The 2008-09 year was a challenging one for the Department of Finance and Deregulation (Finance). During the early part of the year, Australia experienced a dramatic deterioration in economic conditions and the department played a key role in assisting the Australian Government to respond. At the same time, the government pursued its policy agenda and Finance played an important supporting role by identifying substantial savings to the budget, developing new measures to improve the transparency of government operations and implementing a range of other policy initiatives. Finance’s people met these challenges with skill, enthusiasm and hard work, allowing the department to have a substantial impact on government policy and program delivery during this difficult time.
Highlights of 2008-09
Budget Advice and Preparation
The government’s response to the financial crisis formed a significant part of Finance’s workload in 2008-09. Finance worked in collaboration with other government agencies to examine the causes of the crisis, its implications for the economy and government finances, and options to address the negative impacts for Australia. Finance played a key role in policy development and costings for the three economic stimulus packages announced by the government to respond to the crisis – the $10.4 billion Economic Security Strategy, the $4.7 billion Nation Building Package and the $42 billion Nation Building and Jobs Plan1.
As a consequence of the financial crisis, the government developed the 2009-10 Budget in an environment of considerable economic uncertainty. In the lead up to the 2009-10 Budget, Finance analysed new expenditure proposals, assessed and validated expenditure costings, and assisted with the development of major savings proposals. Finance worked on 601 expense and capital measures for the 2009-10 Budget, comprising $26.9 billion of expenditure over five years. Finance also worked on measures for the 2008-09 Mid-Year Economic and Fiscal Outlook and for the Updated Economic and Fiscal Outlook released on 3 February 2009. In total, the department contributed to 788 measures in 2008-09 compared to 709 measures in 2007-08, continuing the upward trend of the last five years.
The work of the Expenditure Review Taskforce continued from 2007-08, examining government programs to identify savings and opportunities to improve the overall quality of government program delivery. The expenditure review process contributed to savings announced in the 2009-10 Budget totalling $3.2 billion over the forward estimates.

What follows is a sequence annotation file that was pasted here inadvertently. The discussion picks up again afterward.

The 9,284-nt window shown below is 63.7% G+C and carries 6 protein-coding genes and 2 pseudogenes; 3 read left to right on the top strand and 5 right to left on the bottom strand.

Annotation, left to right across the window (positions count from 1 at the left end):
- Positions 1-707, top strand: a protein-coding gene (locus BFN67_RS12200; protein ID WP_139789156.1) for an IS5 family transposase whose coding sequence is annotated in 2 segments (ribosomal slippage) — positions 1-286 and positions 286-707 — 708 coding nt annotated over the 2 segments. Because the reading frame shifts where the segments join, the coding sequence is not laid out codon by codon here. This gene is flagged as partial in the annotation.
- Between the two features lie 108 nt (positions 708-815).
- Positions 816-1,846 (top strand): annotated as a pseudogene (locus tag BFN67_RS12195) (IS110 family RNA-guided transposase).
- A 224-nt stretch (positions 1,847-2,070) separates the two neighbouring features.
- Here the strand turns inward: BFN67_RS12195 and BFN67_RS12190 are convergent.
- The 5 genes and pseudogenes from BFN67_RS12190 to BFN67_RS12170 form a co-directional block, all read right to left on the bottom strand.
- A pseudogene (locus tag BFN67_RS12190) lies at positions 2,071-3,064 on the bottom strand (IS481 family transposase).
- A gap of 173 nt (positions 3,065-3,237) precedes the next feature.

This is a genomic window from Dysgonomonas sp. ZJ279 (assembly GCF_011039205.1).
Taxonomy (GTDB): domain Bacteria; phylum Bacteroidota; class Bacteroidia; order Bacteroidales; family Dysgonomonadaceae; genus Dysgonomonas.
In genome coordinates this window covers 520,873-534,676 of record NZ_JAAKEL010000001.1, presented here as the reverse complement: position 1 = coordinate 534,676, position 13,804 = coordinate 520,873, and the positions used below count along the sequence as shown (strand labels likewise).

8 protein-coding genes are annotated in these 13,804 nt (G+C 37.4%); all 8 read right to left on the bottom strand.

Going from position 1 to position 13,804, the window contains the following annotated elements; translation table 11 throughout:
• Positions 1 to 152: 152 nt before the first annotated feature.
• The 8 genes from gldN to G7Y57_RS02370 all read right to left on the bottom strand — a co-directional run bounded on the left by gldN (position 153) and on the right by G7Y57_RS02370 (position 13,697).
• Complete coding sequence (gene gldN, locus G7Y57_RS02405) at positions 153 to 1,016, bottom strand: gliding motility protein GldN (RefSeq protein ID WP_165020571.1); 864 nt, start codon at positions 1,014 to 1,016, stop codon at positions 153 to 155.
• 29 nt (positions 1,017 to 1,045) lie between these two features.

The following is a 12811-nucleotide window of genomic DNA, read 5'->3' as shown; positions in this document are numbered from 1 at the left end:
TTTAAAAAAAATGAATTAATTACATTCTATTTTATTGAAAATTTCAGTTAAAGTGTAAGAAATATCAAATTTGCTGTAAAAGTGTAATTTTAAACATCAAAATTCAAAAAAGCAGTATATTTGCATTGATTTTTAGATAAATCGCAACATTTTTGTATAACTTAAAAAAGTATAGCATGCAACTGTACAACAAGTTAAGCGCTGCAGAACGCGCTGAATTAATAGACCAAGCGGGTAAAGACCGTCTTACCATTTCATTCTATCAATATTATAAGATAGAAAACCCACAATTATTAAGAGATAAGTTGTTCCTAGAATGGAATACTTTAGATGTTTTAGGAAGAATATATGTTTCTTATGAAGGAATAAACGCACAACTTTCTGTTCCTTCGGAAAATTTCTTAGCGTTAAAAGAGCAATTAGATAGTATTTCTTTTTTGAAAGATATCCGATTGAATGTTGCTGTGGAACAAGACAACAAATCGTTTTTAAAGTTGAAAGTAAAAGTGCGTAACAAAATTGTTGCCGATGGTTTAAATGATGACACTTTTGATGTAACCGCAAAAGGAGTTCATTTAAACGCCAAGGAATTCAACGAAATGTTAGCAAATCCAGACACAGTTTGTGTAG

Finance worked collaboratively with government agencies during the year to provide policy advice and costings related to a wide variety of other packages and measures. Chief amongst these were measures introduced to respond to the disruption of the childcare market caused by the collapse of ABC Learning centres, and work on costing the $15.2 billion Council of Australian Governments’ (COAG) Funding Package, announced on 29 November 2009, to support reforms to service delivery by the Commonwealth and state governments.
The National Broadband Network
During the 2008-09 year, Finance developed policy advice and costings related to the government’s $4.7 billion package to establish a National Broadband Network, expected to cost up to $43 billion (including private financing). After the government announced the package on 7 April 2009, Finance worked with the Department of Broadband, Communications and the Digital Economy (DBCDE) to establish a new wholly government-owned company to build and operate the network.
As part of the 2008-09 Budget, the government announced that it would establish the Building Australia Fund, the Education Investment Fund and the Health and Hospitals Fund. These funds provide financing sources to meet the government’s commitment to invest in critical areas of infrastructure such as transport, communications, energy, water, education, research and health. During 2008-09, Finance played a key role in implementing the government's decision to establish these funds and credit $22.4 billion to them. As part of its Nation Building Package and the 2009-10 Budget, the government committed to provide $18 billion from these funds to support specified infrastructure projects.